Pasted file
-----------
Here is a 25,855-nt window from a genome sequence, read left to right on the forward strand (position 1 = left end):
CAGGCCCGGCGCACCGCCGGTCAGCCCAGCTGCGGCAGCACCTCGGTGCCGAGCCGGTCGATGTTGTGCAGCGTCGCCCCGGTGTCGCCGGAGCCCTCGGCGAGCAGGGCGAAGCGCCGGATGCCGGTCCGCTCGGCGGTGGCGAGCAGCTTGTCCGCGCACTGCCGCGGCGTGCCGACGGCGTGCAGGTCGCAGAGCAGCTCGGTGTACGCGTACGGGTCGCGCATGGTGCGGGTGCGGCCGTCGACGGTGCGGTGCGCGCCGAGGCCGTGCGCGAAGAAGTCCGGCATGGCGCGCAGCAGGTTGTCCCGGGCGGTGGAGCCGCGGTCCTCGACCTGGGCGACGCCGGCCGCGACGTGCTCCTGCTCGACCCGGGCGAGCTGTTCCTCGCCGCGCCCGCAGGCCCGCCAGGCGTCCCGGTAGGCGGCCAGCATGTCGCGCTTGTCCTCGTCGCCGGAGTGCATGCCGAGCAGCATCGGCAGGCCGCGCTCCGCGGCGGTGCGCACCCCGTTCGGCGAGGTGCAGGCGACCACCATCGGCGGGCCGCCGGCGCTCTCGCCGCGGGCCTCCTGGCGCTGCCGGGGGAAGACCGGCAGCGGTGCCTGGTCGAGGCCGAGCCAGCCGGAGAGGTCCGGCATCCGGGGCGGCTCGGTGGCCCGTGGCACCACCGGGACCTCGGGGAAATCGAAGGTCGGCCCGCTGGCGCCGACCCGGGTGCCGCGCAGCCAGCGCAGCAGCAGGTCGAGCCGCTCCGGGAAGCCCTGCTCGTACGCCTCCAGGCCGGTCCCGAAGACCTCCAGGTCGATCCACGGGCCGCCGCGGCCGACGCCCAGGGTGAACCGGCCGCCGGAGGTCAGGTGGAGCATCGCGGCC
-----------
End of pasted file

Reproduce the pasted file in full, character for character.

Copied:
Here is a 25,855-nt window from a genome sequence, read left to right on the forward strand (position 1 = left end):
CAGGCCCGGCGCACCGCCGGTCAGCCCAGCTGCGGCAGCACCTCGGTGCCGAGCCGGTCGATGTTGTGCAGCGTCGCCCCGGTGTCGCCGGAGCCCTCGGCGAGCAGGGCGAAGCGCCGGATGCCGGTCCGCTCGGCGGTGGCGAGCAGCTTGTCCGCGCACTGCCGCGGCGTGCCGACGGCGTGCAGGTCGCAGAGCAGCTCGGTGTACGCGTACGGGTCGCGCATGGTGCGGGTGCGGCCGTCGACGGTGCGGTGCGCGCCGAGGCCGTGCGCGAAGAAGTCCGGCATGGCGCGCAGCAGGTTGTCCCGGGCGGTGGAGCCGCGGTCCTCGACCTGGGCGACGCCGGCCGCGACGTGCTCCTGCTCGACCCGGGCGAGCTGTTCCTCGCCGCGCCCGCAGGCCCGCCAGGCGTCCCGGTAGGCGGCCAGCATGTCGCGCTTGTCCTCGTCGCCGGAGTGCATGCCGAGCAGCATCGGCAGGCCGCGCTCCGCGGCGGTGCGCACCCCGTTCGGCGAGGTGCAGGCGACCACCATCGGCGGGCCGCCGGCGCTCTCGCCGCGGGCCTCCTGGCGCTGCCGGGGGAAGACCGGCAGCGGTGCCTGGTCGAGGCCGAGCCAGCCGGAGAGGTCCGGCATCCGGGGCGGCTCGGTGGCCCGTGGCACCACCGGGACCTCGGGGAAATCGAAGGTCGGCCCGCTGGCGCCGACCCGGGTGCCGCGCAGCCAGCGCAGCAGCAGGTCGAGCCGCTCCGGGAAGCCCTGCTCGTACGCCTCCAGGCCGGTCCCGAAGACCTCCAGGTCGATCCACGGGCCGCCGCGGCCGACGCCCAGGGTGAACCGGCCGCCGGAGGTCAGGTGGAGCATCGCGGCC